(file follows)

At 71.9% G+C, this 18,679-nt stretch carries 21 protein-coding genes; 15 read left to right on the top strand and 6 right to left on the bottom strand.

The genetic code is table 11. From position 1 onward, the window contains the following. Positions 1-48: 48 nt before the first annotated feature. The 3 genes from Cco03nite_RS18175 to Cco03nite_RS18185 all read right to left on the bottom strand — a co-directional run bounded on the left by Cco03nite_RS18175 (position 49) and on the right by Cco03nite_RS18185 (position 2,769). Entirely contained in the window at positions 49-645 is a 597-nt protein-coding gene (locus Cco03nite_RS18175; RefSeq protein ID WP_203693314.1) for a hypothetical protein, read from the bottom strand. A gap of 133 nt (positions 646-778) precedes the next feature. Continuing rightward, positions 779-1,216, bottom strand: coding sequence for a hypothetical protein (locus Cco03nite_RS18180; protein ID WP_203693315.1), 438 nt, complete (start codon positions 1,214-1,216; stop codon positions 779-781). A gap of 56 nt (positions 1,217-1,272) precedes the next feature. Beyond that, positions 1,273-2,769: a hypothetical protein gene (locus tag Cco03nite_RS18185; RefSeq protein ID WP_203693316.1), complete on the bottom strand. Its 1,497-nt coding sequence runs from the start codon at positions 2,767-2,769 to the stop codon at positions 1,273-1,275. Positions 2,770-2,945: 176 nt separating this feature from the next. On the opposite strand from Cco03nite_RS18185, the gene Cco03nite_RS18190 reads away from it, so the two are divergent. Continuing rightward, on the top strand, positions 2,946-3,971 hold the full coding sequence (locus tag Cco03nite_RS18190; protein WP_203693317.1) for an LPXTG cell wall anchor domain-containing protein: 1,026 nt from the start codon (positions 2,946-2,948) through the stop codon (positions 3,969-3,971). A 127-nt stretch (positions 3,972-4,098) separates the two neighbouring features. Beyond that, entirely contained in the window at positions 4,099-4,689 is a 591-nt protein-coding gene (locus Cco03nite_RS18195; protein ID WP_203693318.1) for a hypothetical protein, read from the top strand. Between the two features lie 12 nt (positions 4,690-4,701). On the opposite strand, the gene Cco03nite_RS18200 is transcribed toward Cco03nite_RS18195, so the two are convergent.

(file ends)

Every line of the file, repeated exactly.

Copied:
At 71.9% G+C, this 18,679-nt stretch carries 21 protein-coding genes; 15 read left to right on the top strand and 6 right to left on the bottom strand.

The genetic code is table 11. From position 1 onward, the window contains the following. Positions 1-48: 48 nt before the first annotated feature. The 3 genes from Cco03nite_RS18175 to Cco03nite_RS18185 all read right to left on the bottom strand — a co-directional run bounded on the left by Cco03nite_RS18175 (position 49) and on the right by Cco03nite_RS18185 (position 2,769). Entirely contained in the window at positions 49-645 is a 597-nt protein-coding gene (locus Cco03nite_RS18175; RefSeq protein ID WP_203693314.1) for a hypothetical protein, read from the bottom strand. A gap of 133 nt (positions 646-778) precedes the next feature. Continuing rightward, positions 779-1,216, bottom strand: coding sequence for a hypothetical protein (locus Cco03nite_RS18180; protein ID WP_203693315.1), 438 nt, complete (start codon positions 1,214-1,216; stop codon positions 779-781). A gap of 56 nt (positions 1,217-1,272) precedes the next feature. Beyond that, positions 1,273-2,769: a hypothetical protein gene (locus tag Cco03nite_RS18185; RefSeq protein ID WP_203693316.1), complete on the bottom strand. Its 1,497-nt coding sequence runs from the start codon at positions 2,767-2,769 to the stop codon at positions 1,273-1,275. Positions 2,770-2,945: 176 nt separating this feature from the next. On the opposite strand from Cco03nite_RS18185, the gene Cco03nite_RS18190 reads away from it, so the two are divergent. Continuing rightward, on the top strand, positions 2,946-3,971 hold the full coding sequence (locus tag Cco03nite_RS18190; protein WP_203693317.1) for an LPXTG cell wall anchor domain-containing protein: 1,026 nt from the start codon (positions 2,946-2,948) through the stop codon (positions 3,969-3,971). A 127-nt stretch (positions 3,972-4,098) separates the two neighbouring features. Beyond that, entirely contained in the window at positions 4,099-4,689 is a 591-nt protein-coding gene (locus Cco03nite_RS18195; protein ID WP_203693318.1) for a hypothetical protein, read from the top strand. Between the two features lie 12 nt (positions 4,690-4,701). On the opposite strand, the gene Cco03nite_RS18200 is transcribed toward Cco03nite_RS18195, so the two are convergent.